A not so positive start to the New Year

I so wanted to start the new year with a positive attitude and a message of optimism but I have to say that I am struggling.

I spent a very mellow New Year’s eve watching the movie “Trumbo”, a film centered around the Hollywood screenwriter Dalton Trumbo who, together with a number of other screenwriters, were “blacklisted” after being asked to testify before the US Congress regarding alleged Communist propaganda in Hollywood films. A number of these writers were forced to spend time in prison in what was clearly a violation of the First Amendment right of free speech. After watching the movie (which is incredibly good and worthwhile seeing – despite some unexplainable bad early reviews) I returned home, had some dinner, watch the Amy Schumer HBO special of her live performance at the Apollo Theatre which conveniently ended at exactly 11:57PM allowing us to watching a repeat of the ball dropping in Time Square. This annual event was attended live by more than one million people who had stood in the same location for a large portion of day trying to secure their “spot” close to the ball, and all attending with the same common agenda of saying goodbye to 2015 and expressing feelings of joy, hope, optimism and promise for the year ahead.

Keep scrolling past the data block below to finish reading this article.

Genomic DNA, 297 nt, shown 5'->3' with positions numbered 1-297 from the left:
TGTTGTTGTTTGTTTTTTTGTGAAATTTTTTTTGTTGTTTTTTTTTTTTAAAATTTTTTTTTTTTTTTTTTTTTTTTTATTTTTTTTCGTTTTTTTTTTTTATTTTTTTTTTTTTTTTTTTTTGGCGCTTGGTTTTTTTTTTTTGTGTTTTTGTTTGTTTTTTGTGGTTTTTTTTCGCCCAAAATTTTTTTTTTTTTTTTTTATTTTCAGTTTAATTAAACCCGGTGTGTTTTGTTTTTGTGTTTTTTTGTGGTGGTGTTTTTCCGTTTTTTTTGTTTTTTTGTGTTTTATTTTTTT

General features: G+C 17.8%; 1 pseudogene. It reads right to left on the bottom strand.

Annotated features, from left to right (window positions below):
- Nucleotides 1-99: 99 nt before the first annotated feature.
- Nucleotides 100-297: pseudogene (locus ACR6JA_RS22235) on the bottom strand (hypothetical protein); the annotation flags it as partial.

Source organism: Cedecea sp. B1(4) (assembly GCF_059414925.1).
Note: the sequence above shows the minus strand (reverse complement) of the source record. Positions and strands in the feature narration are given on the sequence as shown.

After listening to multiple versions of “Auld Lang Syne” (a song that I, like many people, still struggle to understand the lyrics, after hearing it for 56 years) I was very happy to call it a night and get a good night’s sleep.

I woke early on New Year’s day and did what I do most mornings – checked my iPhone for any important emails or text messages and then clicked on both the CNN and Jerusalem post applications which sadly revealed that two people had been killed and several other people injured when a gunman went on a shooting rampage on Dizengoff Street in a populated area of Tel Aviv which was filled with people sitting and enjoying the day at various cafes. Before open firing, the gunman was caught by a video camera in a grocery store where he appeared to be purchasing various items for his personal use. The camera then showed the gunman reaching into his bag, pulling out a gun and then running out onto the street where he open fired before disappearing into the neighborhood where he has still not been found.